With magnets fitted into metal holes, another issue will be fracturing of brittle magnets from the repeated concussions of skateboard action. The N35 neodymium magnets Morris plans to use are prone to fracturing, and skateboarders, especially those who perform jumps from ramps or railings, are not exactly known for being gentle riders. Future versions will probably need to have more pliable housing to cushion the otherwise hard jolts, or some new form of magnet may be needed.

New Energy Congress member Paul Noel recommends adding Nylon or Teflon impact bushings on the magnet shafts. These are commonly used on magnetic bearings to prevent the impact disintegration. Morris appreciates suggestions such as this and said he would definitely include something like this in the next version.

Those who purchase the first units will no doubt need to be patient with this non-field-tested technology. They themselves will serve as the beta testing crew. In the immediate future, they will need to be prepared to occasionally replace broken magnets in their trucks. The vigorous sport of skateboarding will be a rigorous testing and proving ground for the technology, helping to knock it into shape in preparation for more industrial applications.

Where Next?

After the skateboard, Morris' next design, already in the works, will be for the axle of a large tricycle that could be used for recreational transport. This might move forward – pun intended – the whole field of human-powered vehicles for commuters. Backyard inventors have been hard at work for some years pushing the evolution of cycles with and without electrical assist; paired wheels on a front or rear axle for stability; aerodynamic housings, doors, cargo space, and windshields; directional signal lights front and back; and other features that serious riders may want.

There is a type of skateboard that is always unidirectional, and that's the "scooter". This more sedate recreational device has a front-end handle, and is pushed with one foot while the other remains on the board.

The low-impact scooter might be a better place to start with this technology. It might even use the same size of mechanism so no redesign would be needed, just a shift of aim at a different demographic. Scooter users -- which might include a higher percentage of girls -- would probably appreciate more effective pushing.

Hatching the Idea

Morris works as a web press operator -- not "web" as in Internet, but "web press" in its older meaning of hard-copy printing press. One might think that his watching those rollers spin minute by minute, hour after hour, day after day, for years might have influenced him to invent this permanent magnet motor axle.

However, Morris says that in actuality, the idea was hatched a couple of years ago when a friend wanted to invent a Jewish-oriented toy school bus to sell to the Jewish community. Morris wanted the toy to roll "as if by magic". Once the axle concept was developed, he decided to go with the skateboard application, and to appeal to a wider market.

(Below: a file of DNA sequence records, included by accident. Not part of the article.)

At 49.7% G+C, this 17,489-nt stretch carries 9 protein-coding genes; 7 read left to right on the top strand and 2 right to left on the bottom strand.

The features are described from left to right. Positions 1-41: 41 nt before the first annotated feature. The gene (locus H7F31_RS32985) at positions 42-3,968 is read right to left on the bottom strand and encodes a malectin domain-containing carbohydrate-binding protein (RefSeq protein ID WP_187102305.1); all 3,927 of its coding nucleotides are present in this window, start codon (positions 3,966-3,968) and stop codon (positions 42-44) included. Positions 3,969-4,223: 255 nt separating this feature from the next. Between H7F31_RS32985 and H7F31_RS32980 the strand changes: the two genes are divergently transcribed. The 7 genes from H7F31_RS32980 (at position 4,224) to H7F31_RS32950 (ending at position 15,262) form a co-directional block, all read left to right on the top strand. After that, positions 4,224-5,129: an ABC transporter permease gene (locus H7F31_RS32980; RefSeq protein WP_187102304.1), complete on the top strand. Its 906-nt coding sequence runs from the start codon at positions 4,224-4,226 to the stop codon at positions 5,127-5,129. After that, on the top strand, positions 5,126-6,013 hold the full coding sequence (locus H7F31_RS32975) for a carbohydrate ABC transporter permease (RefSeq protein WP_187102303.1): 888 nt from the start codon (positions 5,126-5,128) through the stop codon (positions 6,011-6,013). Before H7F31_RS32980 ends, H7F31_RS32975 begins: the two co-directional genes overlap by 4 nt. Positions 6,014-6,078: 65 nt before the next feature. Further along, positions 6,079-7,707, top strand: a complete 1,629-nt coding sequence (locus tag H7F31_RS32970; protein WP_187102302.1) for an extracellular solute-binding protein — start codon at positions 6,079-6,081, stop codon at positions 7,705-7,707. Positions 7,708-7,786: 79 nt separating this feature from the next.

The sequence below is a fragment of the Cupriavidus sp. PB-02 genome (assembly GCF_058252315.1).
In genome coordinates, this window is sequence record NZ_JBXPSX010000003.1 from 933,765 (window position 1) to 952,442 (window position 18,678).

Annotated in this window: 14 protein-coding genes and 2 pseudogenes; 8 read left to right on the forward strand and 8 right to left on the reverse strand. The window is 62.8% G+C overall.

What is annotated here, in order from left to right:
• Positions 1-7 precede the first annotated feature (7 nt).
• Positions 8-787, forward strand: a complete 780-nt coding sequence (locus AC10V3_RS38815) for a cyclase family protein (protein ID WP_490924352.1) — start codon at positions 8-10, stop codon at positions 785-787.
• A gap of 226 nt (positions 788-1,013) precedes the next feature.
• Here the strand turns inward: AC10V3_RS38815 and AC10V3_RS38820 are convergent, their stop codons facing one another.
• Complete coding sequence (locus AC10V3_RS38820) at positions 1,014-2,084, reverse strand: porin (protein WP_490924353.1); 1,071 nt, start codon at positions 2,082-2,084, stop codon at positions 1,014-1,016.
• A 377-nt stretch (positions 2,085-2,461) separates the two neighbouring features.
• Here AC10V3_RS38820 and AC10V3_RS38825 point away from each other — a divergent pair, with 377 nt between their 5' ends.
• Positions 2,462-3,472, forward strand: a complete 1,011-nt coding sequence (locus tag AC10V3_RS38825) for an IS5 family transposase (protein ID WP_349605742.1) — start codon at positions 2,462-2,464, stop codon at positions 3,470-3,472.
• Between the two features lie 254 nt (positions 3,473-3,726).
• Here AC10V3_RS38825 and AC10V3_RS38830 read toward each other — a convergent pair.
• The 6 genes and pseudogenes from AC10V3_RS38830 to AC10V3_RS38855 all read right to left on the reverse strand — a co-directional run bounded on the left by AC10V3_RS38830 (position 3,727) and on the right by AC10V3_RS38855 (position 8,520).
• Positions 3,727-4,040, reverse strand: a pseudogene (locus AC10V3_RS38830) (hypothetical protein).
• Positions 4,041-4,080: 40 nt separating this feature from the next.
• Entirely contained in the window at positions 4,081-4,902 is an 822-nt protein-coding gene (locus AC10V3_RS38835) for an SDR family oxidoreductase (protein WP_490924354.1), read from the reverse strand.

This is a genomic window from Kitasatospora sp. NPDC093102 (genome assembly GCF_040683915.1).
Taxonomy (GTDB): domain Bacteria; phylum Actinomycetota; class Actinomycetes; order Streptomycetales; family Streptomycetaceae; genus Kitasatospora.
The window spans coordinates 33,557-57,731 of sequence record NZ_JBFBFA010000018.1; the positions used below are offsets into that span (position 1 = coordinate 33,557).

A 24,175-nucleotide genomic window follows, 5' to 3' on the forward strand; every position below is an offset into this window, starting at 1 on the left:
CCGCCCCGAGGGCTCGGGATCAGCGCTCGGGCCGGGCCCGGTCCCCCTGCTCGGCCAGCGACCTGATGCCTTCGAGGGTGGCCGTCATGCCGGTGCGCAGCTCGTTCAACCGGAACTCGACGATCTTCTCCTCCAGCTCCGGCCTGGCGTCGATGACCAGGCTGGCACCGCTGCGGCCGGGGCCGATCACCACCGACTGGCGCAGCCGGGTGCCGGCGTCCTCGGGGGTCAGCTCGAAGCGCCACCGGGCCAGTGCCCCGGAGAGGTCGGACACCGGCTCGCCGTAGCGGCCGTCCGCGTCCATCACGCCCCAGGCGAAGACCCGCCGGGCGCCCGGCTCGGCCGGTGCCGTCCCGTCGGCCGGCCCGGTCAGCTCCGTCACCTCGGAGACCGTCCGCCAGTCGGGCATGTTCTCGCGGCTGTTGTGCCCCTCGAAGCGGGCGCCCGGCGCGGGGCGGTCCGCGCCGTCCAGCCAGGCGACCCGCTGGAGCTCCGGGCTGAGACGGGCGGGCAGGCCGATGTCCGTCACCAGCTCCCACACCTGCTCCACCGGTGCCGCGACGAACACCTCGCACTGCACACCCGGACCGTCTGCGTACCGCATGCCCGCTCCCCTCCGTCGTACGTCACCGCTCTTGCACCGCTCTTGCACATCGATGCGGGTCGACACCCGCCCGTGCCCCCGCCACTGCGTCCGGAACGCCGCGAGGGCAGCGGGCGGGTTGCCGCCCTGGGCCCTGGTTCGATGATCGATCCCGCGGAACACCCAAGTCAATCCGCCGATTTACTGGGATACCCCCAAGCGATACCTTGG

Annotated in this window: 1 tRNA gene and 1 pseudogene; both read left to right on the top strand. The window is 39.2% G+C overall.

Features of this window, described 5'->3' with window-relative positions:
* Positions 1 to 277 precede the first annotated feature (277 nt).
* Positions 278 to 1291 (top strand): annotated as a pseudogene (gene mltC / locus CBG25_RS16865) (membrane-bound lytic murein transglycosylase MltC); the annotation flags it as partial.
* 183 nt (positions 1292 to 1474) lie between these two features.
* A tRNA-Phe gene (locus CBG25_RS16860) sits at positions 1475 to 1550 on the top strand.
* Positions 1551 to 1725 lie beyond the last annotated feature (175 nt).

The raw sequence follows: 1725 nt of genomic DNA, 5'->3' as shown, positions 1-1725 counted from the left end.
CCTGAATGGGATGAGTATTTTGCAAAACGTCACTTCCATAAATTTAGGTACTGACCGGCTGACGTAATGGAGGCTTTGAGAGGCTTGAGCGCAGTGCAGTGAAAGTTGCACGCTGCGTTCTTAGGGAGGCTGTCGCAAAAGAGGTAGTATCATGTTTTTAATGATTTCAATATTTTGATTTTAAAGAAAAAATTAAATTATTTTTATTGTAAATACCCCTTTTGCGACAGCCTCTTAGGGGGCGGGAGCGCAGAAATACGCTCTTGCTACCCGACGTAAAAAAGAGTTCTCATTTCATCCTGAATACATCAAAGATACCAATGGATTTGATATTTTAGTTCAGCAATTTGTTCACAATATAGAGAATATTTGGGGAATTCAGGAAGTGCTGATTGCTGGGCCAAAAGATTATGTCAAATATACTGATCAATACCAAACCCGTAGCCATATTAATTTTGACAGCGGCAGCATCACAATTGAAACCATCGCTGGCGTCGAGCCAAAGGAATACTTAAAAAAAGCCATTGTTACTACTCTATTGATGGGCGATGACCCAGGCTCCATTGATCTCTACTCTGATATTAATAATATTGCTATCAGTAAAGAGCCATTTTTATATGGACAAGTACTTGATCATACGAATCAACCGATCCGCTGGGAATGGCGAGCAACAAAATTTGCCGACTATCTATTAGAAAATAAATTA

Skateboards first came out when Morris was a kid. He remembers the first ones. "They were straight, small, had metal wheels borrowed from girls' roller skates," he said. Perhaps in as many years from now, Morris' axle assist via magnet power technology will be as well-developed and widespread as the skateboard is now, if not more so. The number of applications certainly go far beyond just skateboarding. "It was called street surfing", he recalls. Morris uses the 60's surfer reference "Mad Dog" in his business email address.

About Morris Magnetic Enterprises

James Morris has been developing this magnet-assist axle concept as an individual and has brought in the necessary expertise as needed: attorneys to assist with the patents, and engineers to assist with the design and fabrication. Morris hired Reynolds Design in Georgia to help with the engineering to build a production prototype. Reynolds is now building molds for manufacturing the trucks.

Now that he is ready to go to market, he is assembling a team to operate the company that will likely be called "Morris Magnetic Enterprises".


Anonymous said...

"This will be the best thing to happen to a board with wheels in decades"

blogtrotter said...

Nearing the Nov 1st date and it's gone quiet around this story. Will they really hit the shop shelves in 5 days??? Hard to believe. Where's the hype gone?

Scott said...

That sounds awesome. Then they can work on it for skates!

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buy generic viagra said...

I practice skateboarding since I was a child, and I have to say this kind of technological advances make this extreme sport a little bit boring, cuz you doens't feel the same passion anymore.